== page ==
The TDP chief and then Chief Minister N. Chandrababu Naidu had a narrow escape, when one of the Naxalites, failed to intimate his team about Mr. Naidu’s exact movement. A few seconds delay in triggering the claymore mines, saved Naidu’s life. Naidu, his colleague, B. Gopalakrishna Reddy, legislators R. Rajasekhara Reddy and Chadalavada Krishna Murthy, and security personnel were injured in the attack. Naidu was on his way to Tirupati on October 01, 2003, when the attack was carried out by a special team of Maoists at the foothills of Tirumala.

2) Naxal Attack in Koraput (2004)

In a daring attack, over 1000 Maoists attacked Orissa’s district headquarter town of Koraput and looted 2000 sophisticated guns and other weapons worth Rs 50 crore. There was a panic in the town, as the Naxalites continued their operation for 6 hours. They looted the district armory, five police stations, Koraput jail, SP’s office and the OSAP battalion. One sentry and two CRPF jawans were killed and 11 others injured in the attack. Over 500 Maoists were involved in the operation.

3) Jehanabad Jail-break (2005)

On November 13, 2005, over 1,000 Maoists laid virtual siege to Jehanabad town on the night of November 13, 2005 and freed over 375 prisoners including 130 Naxalites. The Naxal operation continued for seven hours and security personnel could do nothing to prevent this. They killed several Ranvir Sena men and police personnel. The Maoists looted 185 rifles and 2,000 rounds of ammunition.

4) Naxal attack in R Udayagiri, 40 Prisoners freed (Feb, 2006)

On March 24, 2006, Maoists lashed with arms and ammunition, attacked the Orissa State Armed Police camp at R Udayagiri in Gajapati district of Orissa, killing three policemen. The looted arms and freed around 40 prisoners. There were more than 500 Maoists involved in the attack.

5) Chhatisgarh Naxal Attack (2006)

At least 25 people were killed and 80 others injured, when over 800 armed Naxalites attacked a village in Dantewada district of Chhatisgarh on July 17, 2006. Some of the villages were hacked to death with sharp weapons, while few were charred to death. The attack took place at Errabore relief camp where more than 4000 people had taken shelter. The Naxalites also kidnapped more than 20 people, while 200 others fled from the spot.

6) Naxalites kill JMM MP Sunil Mahato (2007)

Armed Naxalites shot dead JMM MP (Lok Sabha) Sunil Kumar Mahato, his bodyguards and a party colleague while they were watching a football match at Bakuria village near Jamshedpur in Jharkhand. The incident took place on March 05, 2007.

7) Naxalites attack Police Outpost, kill 55 Security Pesonnel (2007)

The Naxalites attacked a police outpost in Chhatisgarh’s Rani Bodli village in Chhatisgarh, killing 55 police personnel. 24 of the deceased belonged to state police, while 31 others were Special Police Officers (SPOs). It was an irony that the security personnel were unable to even defend themselves – forget about the counter-attack. Most of the policemen were asleep when over 500 Naxalites carried out the attack. They used sophisticated weapons, lobbed grenades and bombs on them.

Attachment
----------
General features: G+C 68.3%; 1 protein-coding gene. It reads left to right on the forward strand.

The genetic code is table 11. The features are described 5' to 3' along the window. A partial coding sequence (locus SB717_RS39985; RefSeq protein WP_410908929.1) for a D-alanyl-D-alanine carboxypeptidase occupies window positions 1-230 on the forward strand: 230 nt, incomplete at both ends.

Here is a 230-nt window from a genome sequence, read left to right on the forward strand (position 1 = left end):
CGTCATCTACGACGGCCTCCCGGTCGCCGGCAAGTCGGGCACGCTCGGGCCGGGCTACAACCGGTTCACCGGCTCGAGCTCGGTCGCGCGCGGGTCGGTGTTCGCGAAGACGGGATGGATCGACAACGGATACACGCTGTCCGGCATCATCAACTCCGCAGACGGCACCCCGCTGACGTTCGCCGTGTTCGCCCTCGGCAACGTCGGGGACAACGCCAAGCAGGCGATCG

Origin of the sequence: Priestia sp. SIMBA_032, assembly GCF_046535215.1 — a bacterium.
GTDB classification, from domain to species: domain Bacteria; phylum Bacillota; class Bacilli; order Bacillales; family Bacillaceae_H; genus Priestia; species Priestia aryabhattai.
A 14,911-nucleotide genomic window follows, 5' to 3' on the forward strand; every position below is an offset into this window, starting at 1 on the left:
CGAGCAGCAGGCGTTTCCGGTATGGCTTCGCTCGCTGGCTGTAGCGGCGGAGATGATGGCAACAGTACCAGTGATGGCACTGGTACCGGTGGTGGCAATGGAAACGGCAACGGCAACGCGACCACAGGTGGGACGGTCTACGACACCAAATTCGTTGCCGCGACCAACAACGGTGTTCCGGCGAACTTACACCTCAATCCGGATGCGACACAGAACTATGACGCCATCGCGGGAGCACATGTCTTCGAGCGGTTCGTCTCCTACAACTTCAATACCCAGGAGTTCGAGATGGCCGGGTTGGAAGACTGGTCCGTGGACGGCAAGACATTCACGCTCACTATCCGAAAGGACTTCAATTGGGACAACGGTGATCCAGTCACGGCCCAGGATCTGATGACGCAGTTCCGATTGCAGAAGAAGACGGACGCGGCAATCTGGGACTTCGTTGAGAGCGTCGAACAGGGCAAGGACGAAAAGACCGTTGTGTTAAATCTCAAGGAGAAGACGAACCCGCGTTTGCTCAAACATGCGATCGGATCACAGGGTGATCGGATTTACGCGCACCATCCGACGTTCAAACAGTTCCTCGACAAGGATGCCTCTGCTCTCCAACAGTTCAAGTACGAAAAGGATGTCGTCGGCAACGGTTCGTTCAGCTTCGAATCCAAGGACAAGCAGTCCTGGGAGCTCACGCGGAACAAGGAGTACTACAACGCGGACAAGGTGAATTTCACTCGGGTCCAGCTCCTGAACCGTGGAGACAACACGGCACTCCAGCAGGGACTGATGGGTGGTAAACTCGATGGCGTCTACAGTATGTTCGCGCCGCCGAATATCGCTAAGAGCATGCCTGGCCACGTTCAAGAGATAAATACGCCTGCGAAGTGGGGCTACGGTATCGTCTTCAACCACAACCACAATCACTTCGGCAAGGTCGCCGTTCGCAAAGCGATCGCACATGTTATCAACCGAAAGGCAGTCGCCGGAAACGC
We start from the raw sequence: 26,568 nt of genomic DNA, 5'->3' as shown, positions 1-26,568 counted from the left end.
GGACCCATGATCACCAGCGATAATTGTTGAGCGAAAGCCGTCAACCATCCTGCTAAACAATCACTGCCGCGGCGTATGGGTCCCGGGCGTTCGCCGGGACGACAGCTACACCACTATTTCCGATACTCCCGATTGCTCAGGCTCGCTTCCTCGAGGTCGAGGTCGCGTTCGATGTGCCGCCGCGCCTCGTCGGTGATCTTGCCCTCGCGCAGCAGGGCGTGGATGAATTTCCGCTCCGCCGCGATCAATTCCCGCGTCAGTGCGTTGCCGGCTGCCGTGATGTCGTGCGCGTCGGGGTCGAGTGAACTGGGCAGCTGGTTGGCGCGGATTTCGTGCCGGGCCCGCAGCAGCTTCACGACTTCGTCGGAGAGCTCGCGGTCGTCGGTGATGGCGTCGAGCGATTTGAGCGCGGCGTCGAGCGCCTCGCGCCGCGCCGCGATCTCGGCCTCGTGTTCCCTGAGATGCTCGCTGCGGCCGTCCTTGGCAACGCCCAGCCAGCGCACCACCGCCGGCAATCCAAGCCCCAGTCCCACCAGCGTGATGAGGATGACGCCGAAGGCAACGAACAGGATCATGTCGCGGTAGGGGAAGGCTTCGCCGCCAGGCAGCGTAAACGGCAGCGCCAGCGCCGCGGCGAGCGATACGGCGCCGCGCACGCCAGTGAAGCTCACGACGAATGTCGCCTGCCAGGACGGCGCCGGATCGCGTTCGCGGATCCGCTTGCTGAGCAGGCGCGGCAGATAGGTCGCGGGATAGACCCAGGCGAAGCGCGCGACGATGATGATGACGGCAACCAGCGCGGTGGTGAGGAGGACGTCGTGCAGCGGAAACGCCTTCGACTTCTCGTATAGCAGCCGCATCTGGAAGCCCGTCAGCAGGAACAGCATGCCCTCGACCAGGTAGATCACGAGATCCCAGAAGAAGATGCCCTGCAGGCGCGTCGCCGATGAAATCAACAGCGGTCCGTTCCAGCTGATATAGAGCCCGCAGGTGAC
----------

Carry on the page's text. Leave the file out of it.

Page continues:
8) Naxal attack in Dantewada, 303 Prisoners freed (2007)

The Naxalites attacked the Dantewada jail and freed 303 priosners. Over 100 of them were Naxalites. They also snatched weapons of prison guards. The incident occurred on December 16, 2007. It was a major blow for the state government. It was reported that most of them fled to the jungles of Orissa. Although 25 prisoners, were recaptured, none of them were Naxalites.

9) Naxalites kill Babulal Marandi’s son (2007)

Former Jharkhand CM Babulal Marandi’s son Anup and 17 others were killed in a Naxal attack at Chilkhadia village in Giridih district of Jharkhand. The Naxals opened indiscriminate fire and exploded bombs when a cultural program was being held. Marandi’s brother Nunulal, who was also present at the function, escaped unhurt.

10) Nayagarh Naxal Attack (2008)

The Naxal attack in Nayagarh on the night of February 15, 2008, was called as the mother of all Naxal attacks. Hundreds of Maoists came in buses and trucks, and laid seize of the district headquarter town of Nayagarh in Orissa. Nayagarh is only 90 minutes away from the state capital, Bhubaneswar and no Naxal activities were reported in that area in the past.

A large group of Naxalites attacked the police stations in Nayagarh, Dashpalla and Nuagaon. They killed 14 policemen and one civilian. They also torched the Police Training School. The Maoists looted a huge number of arms and ammunition (worth crores of rupees) from the armoury.

The Orissa government launched the biggest anti-Naxal operation in the country to track down the Naxals. Over 700 state police personnel, CRPF personnel, SOG Commandos, Special Greyhound Force from Andhra Pradesh and IAF Helicopters launched massive offensive on the Naxals by encirling them at Gasma mountain. However, the Naxalites either managed to flee or mixed with the local people, making the task of the security personnel more difficult.

A CRPF Assistant Commandant (one of the co-founders of SOG) and two other security personnel were killed, while over 20 Maoists were reportedly killed. Over 50 percent of the looted arms and ammunition were recovered from the forest. The Orissa government has extended the operation to different parts of the state and it’s still going on.